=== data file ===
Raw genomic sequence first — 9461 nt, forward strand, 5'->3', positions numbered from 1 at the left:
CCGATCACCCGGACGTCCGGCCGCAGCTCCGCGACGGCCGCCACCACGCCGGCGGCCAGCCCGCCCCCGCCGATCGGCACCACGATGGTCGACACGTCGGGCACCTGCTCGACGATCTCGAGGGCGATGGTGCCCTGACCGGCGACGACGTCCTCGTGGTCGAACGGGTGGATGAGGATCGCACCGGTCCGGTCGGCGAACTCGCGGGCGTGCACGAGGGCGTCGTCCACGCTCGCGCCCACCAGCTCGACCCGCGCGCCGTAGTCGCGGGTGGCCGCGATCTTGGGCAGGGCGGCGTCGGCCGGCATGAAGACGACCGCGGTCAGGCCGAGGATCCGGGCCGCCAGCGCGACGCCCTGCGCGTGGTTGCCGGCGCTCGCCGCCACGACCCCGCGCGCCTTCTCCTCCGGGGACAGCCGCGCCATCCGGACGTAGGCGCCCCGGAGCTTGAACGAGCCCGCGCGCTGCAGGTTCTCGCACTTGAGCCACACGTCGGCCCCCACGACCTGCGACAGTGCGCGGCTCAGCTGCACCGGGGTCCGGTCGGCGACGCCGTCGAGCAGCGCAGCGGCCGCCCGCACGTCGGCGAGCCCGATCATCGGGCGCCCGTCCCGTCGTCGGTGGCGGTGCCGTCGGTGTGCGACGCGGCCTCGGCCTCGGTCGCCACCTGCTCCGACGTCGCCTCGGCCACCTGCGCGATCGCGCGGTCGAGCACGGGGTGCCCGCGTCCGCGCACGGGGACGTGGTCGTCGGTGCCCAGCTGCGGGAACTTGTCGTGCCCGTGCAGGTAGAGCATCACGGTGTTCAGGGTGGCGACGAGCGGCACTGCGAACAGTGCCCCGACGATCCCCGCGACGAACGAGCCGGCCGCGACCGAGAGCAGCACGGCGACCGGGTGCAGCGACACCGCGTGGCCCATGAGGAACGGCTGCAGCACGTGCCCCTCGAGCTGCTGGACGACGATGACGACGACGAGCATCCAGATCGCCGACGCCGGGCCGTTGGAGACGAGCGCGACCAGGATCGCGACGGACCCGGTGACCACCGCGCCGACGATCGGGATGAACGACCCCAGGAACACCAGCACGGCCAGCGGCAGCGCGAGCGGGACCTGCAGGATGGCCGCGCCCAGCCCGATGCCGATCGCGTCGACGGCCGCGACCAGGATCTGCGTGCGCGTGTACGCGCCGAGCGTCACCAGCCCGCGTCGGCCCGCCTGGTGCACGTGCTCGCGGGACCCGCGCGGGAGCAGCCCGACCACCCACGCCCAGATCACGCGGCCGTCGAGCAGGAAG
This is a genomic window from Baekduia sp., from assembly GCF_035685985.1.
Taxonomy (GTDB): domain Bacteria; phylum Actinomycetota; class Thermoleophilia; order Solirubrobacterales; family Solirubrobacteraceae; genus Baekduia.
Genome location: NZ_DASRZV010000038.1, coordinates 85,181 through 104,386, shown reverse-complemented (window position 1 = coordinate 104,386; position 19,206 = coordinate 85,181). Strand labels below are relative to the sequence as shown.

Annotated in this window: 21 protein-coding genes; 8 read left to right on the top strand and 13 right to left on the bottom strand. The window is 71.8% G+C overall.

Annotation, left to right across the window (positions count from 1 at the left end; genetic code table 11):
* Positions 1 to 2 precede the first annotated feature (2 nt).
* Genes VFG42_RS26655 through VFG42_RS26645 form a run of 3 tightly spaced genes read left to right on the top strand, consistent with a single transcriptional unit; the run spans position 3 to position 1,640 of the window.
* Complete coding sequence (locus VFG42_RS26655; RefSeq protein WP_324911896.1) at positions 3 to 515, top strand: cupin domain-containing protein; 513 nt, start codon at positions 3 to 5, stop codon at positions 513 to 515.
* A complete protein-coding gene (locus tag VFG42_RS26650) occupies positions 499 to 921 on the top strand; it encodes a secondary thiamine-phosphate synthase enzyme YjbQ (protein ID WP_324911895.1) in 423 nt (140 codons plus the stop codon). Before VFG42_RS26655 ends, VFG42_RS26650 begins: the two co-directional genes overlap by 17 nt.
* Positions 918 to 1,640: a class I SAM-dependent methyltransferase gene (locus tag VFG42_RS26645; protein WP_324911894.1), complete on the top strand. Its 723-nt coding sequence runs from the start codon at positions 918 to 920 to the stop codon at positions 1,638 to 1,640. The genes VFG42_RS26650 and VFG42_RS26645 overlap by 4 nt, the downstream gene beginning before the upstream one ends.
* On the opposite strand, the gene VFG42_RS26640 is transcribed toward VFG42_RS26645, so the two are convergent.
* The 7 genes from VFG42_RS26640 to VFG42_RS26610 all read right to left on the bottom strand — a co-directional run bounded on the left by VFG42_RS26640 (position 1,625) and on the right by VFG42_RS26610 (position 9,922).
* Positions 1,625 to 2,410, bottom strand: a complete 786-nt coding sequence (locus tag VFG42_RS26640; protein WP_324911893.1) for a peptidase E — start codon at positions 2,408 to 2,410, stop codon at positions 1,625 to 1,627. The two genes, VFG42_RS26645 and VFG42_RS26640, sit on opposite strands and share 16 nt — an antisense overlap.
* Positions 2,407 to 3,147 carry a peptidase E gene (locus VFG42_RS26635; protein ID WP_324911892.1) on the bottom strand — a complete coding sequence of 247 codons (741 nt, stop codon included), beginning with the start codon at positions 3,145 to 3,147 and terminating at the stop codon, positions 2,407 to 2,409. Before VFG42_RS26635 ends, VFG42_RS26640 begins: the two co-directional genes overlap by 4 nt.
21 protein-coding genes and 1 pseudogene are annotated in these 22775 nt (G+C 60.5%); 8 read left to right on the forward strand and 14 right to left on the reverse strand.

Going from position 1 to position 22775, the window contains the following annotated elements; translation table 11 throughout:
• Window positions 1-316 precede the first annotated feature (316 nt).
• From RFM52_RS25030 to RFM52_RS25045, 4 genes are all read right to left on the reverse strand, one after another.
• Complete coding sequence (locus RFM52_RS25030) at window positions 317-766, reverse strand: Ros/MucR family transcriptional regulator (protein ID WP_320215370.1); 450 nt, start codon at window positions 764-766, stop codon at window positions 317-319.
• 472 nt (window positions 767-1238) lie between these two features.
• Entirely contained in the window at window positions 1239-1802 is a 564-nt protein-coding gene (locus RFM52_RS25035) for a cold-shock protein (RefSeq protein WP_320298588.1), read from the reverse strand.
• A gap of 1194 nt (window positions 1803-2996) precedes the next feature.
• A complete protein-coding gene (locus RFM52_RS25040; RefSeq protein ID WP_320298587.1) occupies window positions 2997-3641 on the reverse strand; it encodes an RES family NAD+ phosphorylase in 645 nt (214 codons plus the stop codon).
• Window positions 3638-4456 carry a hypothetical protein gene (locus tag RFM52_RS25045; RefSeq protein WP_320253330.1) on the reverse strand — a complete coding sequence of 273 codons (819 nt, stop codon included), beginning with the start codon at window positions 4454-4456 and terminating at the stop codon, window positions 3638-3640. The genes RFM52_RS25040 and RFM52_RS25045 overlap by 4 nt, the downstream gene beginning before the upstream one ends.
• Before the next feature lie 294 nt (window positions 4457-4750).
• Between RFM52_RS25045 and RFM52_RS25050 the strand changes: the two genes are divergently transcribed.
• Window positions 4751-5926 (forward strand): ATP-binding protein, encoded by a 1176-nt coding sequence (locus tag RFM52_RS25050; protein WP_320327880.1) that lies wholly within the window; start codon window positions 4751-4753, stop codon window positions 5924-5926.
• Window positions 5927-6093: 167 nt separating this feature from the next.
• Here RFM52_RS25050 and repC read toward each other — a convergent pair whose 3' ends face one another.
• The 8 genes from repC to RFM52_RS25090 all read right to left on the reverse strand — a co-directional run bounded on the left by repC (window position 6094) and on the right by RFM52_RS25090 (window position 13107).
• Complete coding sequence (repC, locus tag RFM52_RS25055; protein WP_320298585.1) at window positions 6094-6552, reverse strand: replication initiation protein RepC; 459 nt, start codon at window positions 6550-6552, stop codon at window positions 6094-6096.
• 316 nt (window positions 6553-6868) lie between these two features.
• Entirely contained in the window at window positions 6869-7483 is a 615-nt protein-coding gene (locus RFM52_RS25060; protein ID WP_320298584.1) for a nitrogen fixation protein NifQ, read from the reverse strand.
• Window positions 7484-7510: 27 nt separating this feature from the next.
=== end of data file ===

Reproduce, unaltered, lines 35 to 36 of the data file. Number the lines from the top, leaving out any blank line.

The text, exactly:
• Entirely contained in the window at window positions 6869-7483 is a 615-nt protein-coding gene (locus RFM52_RS25060; protein ID WP_320298584.1) for a nitrogen fixation protein NifQ, read from the reverse strand.
• Window positions 7484-7510: 27 nt separating this feature from the next.